Eli, Eli, lama sabachthani?
This striking utterance from Jesus left untranslated in Matthew 27:46 is a keystone passage that can bring one right up to engagement with the undesired, the unwanted, the things we usually try to avoid. My God, my God, why hast thou forsaken me? Why have you abandoned me?
There has been an effort among some to reject even these very words as a false translation, arguing that σαβαχθανί (sabacthani) can mean "leave" in the sense of abandoning, or "leave" in the sense of sparing. And little wonder. This apparent despair expressed by Jesus, this questioning of God, raises challenging issues for those with certain fixed views about Jesus.
A more reasonable explanation of Jesus' words is that they reference Psalm 22, which opens with the very same phrase:
My God, my God, why have you forsaken me?
Why are you so far from saving me,
so far from the words of my groaning?
The psalm goes even further than that, mirroring occurances later retold in the New Testament passion story. The psalm speaks of being mocked, being insulted. "I am poured out like water," verse 14 begins, mirroring the New Testament story of a soldier piercing Jesus with a spear, and water pouring from the wound.
"They have pierced my hands and my feet," verse 16 reads. "They divide my garments among them and cast lots for my clothing," verse 18 reads, mirroring again the New Testament description, in which those who attended the crucifixion cast lots for Jesus' clothes.
There are several possible conclusions from this. One could conclude that Psalm 22 was prophetic. One could conclude that the similarities are pure coincidence. Or one could conclude that the authors of the New Testament passion stories lifted details from Psalm 22 and inserted them into the narrative, without regard for whether those things actually occurred.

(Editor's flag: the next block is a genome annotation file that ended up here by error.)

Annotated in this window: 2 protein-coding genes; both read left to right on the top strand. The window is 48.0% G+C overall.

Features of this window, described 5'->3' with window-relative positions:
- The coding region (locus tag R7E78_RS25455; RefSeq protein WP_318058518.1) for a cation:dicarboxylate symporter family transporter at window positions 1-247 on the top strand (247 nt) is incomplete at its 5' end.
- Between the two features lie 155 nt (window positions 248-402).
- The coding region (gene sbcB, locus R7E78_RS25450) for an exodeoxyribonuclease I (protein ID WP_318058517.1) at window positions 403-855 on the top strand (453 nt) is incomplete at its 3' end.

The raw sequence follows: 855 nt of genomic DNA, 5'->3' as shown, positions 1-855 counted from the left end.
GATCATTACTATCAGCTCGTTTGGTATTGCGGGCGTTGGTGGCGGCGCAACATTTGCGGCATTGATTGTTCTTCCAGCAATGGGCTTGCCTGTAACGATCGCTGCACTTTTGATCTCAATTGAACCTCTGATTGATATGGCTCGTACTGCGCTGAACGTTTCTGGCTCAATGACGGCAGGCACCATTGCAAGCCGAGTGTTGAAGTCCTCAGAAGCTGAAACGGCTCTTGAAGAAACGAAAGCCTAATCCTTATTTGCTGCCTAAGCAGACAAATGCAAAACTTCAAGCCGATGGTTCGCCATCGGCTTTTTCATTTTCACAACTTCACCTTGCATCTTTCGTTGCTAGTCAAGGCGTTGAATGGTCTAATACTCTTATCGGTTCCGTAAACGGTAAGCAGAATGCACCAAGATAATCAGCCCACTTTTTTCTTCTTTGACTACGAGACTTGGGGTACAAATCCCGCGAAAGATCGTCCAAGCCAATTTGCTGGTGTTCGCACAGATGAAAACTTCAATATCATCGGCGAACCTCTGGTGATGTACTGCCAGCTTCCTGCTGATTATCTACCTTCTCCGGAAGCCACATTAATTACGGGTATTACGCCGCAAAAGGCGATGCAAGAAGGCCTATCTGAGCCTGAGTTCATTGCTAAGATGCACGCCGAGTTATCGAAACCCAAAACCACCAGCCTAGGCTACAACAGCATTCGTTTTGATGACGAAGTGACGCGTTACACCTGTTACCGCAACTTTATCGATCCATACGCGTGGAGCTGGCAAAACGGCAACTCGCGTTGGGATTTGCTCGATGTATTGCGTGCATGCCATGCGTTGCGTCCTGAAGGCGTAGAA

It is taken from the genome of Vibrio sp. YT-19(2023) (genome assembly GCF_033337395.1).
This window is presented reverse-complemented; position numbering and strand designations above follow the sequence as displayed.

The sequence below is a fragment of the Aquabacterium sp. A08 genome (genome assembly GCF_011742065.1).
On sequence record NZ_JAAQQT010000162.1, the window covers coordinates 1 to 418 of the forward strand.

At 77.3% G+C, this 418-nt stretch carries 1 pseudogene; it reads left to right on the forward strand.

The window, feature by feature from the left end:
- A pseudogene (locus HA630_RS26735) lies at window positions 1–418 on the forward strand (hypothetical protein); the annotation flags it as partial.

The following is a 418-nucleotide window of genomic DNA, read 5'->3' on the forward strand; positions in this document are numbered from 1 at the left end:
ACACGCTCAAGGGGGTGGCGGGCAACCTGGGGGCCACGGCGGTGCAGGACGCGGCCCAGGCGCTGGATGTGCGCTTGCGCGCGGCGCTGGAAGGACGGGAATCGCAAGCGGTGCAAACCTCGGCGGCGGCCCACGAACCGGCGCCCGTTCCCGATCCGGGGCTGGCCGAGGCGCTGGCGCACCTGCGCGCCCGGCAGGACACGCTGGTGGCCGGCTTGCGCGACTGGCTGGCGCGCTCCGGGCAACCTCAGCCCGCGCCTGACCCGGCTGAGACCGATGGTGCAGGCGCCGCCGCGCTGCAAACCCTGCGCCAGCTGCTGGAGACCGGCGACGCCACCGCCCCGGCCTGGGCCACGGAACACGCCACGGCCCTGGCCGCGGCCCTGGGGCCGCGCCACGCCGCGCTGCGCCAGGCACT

Another possible conclusion is that the story portrays Jesus bringing Psalm 22 to mind as he died, which would make sense, since the psalm is a hymn of praise. And here's a compelling idea: Why can't the words convey both despair and jubilation simultaneously? An expression of the death of self-identity, and an expresson of joy for that taste of nibbana?
The concept of emptiness is widely associated with Buddhism, and more specifically the notion of sunyata is associated with Mahayana schools. But this notion of the empty nature of all phenomena goes right back to classical Buddhism, with the core notions of anicca (impermanence) and anatta (not-self). These are not mere concepts, but visceral experiences. One experiences impermanence and knows it directly. One expriences the not-self nature of phenomena and knows it directly. Theories just don't cut it.
Fascinating to consider the Biblical story of Jesus' death on the cross in this light, as an illustration of the death of self-identity view, the extinguishing of sakkāya-diṭṭhi. As a sunyata moment. And its manner: for the benefit of all beings.